Disclaimer: ARC via Netgalley
So I love North by Northwest, that whole scene on Mount Rushmore, or to be more exact the fake Mount Rushmore, but that wasn’t my first introduction to Hitchcock. It was actually a rerun of his television series. I even went through a phrase of recording every Hitchcock movie that bad its way onto to television (this was the VCR days).
But I have to admit that Psycho has never been a favorite of mine.
Ackroyd’s biography of Hitchcock is brief – along the lines of one’s about Poe, Collins, and Turner. In many ways, these brief biographies are wonderful because of the amount of information jammed into them.
Ackroyd’s biography of Hitchcock does not attempt to hide the director's more difficult character traits, such as his obsession with some female leads, such as Tippi Hedren. Ackroyd does this by building on Hitchcock’s past as well as showcasing the development of the film industry, in particular the differences between British and American film industry.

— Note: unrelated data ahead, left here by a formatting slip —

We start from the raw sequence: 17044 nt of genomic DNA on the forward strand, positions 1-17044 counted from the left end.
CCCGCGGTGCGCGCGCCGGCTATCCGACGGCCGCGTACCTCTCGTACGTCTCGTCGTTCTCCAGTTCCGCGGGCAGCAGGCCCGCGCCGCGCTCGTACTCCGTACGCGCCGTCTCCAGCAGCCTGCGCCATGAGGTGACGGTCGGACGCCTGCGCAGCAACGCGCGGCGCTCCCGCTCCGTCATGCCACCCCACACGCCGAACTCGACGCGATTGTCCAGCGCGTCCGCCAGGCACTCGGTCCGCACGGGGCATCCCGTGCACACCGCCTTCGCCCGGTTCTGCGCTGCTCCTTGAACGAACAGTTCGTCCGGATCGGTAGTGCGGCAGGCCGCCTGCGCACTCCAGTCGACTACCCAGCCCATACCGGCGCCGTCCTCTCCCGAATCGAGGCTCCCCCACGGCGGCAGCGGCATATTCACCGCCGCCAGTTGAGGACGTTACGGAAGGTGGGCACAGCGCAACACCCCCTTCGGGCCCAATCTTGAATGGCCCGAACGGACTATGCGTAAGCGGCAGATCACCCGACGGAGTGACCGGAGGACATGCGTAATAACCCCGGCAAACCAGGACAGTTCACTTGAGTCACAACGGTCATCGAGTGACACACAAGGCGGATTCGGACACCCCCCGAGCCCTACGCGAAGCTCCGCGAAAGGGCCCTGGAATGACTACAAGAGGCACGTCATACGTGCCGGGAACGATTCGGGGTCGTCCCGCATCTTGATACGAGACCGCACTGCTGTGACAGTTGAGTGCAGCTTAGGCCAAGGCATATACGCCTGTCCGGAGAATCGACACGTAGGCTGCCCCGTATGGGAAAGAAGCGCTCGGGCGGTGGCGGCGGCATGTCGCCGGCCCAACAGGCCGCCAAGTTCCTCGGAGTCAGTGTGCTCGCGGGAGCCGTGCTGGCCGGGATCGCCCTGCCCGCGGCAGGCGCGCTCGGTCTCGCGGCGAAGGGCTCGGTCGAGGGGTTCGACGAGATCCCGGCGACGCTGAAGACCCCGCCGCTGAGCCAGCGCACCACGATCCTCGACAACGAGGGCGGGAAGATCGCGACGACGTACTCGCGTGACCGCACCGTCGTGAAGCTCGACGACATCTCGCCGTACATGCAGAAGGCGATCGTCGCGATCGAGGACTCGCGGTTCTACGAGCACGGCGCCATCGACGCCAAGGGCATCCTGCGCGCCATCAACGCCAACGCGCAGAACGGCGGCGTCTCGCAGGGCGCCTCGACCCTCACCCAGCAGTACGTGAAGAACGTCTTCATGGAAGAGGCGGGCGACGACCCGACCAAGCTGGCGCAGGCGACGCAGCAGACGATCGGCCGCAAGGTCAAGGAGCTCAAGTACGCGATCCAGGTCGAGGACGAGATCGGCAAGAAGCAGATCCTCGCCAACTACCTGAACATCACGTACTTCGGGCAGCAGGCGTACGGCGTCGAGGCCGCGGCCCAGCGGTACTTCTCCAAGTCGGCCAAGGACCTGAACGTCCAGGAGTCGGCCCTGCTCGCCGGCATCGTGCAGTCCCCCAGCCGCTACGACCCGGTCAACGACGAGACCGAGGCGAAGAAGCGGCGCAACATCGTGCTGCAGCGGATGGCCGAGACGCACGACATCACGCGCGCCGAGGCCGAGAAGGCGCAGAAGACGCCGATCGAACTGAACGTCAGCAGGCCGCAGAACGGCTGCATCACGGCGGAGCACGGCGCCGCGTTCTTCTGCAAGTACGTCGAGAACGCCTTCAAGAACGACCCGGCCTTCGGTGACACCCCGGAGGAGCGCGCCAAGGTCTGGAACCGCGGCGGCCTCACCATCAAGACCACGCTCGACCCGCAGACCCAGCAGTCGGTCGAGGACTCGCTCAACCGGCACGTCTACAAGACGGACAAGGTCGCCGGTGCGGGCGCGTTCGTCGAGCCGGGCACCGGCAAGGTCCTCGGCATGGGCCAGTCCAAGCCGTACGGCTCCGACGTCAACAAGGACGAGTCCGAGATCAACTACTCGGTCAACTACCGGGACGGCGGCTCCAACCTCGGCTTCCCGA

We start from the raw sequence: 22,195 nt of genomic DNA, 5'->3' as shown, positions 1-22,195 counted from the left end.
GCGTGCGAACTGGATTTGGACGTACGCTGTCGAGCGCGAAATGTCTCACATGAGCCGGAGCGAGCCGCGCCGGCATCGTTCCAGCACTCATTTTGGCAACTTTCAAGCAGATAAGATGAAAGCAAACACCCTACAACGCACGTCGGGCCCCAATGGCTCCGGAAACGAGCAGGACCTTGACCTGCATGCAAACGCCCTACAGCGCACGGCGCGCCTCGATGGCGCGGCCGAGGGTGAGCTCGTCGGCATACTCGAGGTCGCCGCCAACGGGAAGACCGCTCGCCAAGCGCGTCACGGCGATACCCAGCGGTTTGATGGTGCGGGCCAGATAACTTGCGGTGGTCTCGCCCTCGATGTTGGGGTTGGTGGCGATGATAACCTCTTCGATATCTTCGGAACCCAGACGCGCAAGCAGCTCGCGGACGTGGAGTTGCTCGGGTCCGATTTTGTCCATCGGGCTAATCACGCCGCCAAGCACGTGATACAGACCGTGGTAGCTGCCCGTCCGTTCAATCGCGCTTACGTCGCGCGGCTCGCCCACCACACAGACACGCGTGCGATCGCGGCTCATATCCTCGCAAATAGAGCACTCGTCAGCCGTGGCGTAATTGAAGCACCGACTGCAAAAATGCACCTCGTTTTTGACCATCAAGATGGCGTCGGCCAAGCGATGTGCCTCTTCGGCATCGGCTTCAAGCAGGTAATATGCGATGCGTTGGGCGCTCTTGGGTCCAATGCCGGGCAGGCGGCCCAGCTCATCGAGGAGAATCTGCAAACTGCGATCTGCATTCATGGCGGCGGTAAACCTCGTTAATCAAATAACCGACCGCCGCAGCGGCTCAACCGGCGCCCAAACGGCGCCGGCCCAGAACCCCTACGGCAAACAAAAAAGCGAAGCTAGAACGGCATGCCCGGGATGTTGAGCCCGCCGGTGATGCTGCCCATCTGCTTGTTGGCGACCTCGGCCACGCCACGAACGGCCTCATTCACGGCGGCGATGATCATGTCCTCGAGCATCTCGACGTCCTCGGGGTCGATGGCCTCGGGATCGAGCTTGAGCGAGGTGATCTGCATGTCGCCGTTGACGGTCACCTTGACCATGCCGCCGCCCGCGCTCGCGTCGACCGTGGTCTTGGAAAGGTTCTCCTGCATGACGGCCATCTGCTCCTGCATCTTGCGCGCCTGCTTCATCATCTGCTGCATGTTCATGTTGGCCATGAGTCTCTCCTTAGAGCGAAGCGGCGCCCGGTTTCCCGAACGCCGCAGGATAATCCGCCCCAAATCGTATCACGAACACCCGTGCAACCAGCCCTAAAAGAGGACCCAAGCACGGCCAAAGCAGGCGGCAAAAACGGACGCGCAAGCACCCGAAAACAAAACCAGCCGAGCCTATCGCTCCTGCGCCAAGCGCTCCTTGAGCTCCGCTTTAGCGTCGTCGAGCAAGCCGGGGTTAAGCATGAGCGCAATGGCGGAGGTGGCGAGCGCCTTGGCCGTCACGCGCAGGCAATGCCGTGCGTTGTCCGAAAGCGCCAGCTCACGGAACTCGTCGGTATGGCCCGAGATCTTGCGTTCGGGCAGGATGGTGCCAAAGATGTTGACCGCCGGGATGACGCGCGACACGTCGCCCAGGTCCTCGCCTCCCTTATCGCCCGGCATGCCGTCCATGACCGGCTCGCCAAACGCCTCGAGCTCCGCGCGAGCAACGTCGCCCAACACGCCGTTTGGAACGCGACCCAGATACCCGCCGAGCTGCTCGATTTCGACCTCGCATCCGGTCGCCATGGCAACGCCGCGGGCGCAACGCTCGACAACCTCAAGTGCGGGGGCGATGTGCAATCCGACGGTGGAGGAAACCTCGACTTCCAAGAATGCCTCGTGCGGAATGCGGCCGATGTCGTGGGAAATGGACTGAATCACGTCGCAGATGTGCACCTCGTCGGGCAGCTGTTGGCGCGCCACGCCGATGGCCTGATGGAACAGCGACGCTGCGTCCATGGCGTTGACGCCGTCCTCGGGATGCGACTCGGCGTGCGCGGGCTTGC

Ackroyd’s biography also includes a look a Hitchcock’s place in film history. In other words, he makes the case for Psycho. In particular, he points out that all those messages we see in Hitchcock’s films might not be what we think. (See hubby, I win the whole argument we had about The Birds. And honesty was I the only one rooting for the birds at moments?).
Perhaps the most touching aspect of the biography is Ackroyd’s decryption of Hitchcock's wife Alma. In fact, I want to read a biography of her.
This is one Ackroyd’s better lives.